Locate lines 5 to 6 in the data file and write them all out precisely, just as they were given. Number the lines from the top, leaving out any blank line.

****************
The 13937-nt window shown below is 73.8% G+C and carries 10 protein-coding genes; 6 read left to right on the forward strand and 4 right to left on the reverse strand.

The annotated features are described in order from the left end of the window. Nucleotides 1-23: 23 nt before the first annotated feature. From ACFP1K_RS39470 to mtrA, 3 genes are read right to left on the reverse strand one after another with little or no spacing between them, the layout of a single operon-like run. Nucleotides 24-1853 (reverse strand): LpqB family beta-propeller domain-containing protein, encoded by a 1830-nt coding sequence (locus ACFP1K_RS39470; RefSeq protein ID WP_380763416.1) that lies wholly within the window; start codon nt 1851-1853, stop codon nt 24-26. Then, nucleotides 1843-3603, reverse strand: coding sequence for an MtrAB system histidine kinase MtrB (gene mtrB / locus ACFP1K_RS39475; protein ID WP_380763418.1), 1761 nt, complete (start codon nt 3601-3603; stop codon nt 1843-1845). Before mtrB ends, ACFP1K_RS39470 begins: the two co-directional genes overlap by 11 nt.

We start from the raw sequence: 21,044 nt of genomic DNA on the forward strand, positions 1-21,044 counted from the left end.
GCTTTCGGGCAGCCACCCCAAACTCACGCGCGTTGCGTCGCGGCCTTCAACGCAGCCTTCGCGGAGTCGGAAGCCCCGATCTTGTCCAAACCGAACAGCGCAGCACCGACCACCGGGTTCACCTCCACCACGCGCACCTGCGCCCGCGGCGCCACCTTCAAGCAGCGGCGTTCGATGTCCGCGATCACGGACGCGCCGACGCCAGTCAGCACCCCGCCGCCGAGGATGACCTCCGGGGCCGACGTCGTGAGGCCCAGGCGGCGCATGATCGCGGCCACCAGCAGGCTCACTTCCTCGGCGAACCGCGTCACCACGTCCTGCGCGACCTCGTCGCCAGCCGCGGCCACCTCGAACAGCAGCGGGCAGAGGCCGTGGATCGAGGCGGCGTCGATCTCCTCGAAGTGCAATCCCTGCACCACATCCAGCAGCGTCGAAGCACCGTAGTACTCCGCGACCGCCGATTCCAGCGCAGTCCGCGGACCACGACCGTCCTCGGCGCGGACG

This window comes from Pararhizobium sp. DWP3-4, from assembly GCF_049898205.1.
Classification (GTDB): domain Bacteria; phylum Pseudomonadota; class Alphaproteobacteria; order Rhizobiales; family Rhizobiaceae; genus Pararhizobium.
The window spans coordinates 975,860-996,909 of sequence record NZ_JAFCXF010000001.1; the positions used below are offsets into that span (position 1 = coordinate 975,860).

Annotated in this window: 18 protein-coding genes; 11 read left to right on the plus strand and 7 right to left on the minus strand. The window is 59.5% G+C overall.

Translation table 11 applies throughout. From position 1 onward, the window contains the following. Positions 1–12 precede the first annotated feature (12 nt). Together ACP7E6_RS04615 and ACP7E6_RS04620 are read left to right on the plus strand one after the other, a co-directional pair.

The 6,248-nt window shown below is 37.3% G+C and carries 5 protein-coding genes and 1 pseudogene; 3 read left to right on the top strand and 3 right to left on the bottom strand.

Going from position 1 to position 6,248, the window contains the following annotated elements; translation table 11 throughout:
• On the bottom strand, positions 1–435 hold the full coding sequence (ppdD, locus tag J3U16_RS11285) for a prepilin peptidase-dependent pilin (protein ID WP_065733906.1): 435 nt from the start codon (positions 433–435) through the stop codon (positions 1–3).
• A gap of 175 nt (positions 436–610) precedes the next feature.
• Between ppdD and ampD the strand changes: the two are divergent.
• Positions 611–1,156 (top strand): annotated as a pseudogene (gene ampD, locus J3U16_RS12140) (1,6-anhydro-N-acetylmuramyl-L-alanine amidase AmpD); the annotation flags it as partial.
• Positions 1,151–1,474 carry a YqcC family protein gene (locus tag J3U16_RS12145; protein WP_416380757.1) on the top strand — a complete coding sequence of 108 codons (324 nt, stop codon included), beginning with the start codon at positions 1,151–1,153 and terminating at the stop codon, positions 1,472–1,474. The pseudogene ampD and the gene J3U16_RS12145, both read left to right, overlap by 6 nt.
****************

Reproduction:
This window comes from Pararhizobium sp. DWP3-4, from assembly GCF_049898205.1.
Classification (GTDB): domain Bacteria; phylum Pseudomonadota; class Alphaproteobacteria; order Rhizobiales; family Rhizobiaceae; genus Pararhizobium.